As king since 1982 and de facto ruler for several years before that under a weak predecessor, Fahd presided over the spectacular modernization of the country while campaigning to keep its social, political and religious environment as close as possible to what they were in the desert backwater of his youth.
Fahd's name and face were familiar to everyone in the Arab world, but he was never a figure of admiration to the Arab masses or a revered leader in the mold of Egypt's Gamal Abdel Nasser. That was not Fahd's aim or his destined role. In the unique environment of Saudi Arabia, Fahd did what he was born to do: preside over a family-run enterprise, keep potential rivals bottled up or bought off, paper over the cracks in Saudi society and defend the House of Saud against its innumerable enemies.
During Fahd's eventful lifetime, his country changed to an almost incomprehensible degree. When he was born in about 1921, before oil was discovered, the Arabian Peninsula was a remote, impoverished and sparsely populated land where schools were few, roads and hospitals fewer and the sword was the law.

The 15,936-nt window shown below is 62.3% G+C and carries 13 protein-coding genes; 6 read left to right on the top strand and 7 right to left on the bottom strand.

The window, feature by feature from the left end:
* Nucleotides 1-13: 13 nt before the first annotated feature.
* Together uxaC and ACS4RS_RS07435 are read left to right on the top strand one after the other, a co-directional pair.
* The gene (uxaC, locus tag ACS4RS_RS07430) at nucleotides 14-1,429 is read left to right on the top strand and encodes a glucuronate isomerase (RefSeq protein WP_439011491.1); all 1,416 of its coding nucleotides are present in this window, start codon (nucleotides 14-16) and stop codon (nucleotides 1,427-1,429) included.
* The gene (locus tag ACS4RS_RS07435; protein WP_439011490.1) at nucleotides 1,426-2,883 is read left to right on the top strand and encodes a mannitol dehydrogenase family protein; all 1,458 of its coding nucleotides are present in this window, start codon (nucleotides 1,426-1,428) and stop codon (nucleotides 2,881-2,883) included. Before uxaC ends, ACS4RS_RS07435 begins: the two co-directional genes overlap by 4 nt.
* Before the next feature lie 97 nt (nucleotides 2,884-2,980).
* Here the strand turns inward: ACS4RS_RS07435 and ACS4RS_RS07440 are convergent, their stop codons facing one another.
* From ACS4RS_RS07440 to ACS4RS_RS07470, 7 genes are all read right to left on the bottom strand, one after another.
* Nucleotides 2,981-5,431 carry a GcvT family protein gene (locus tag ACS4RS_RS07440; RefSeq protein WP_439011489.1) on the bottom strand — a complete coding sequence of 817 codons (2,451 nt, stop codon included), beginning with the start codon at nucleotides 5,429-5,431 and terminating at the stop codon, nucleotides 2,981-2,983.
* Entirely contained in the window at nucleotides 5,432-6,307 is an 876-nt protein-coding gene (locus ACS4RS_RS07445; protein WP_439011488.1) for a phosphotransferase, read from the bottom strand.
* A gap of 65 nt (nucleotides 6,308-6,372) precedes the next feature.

As a young cabinet minister, as crown prince and as king, Fahd was by reputation a driving force in channeling untold billions of the country's oil revenue into construction of roads, hospitals, housing, airports, communications networks and schools, including schools for girls. The great challenge he faced as king was balancing the inevitable pressure for social change engendered by this material transformation with the kingdom's insular, conservative social and religious traditions.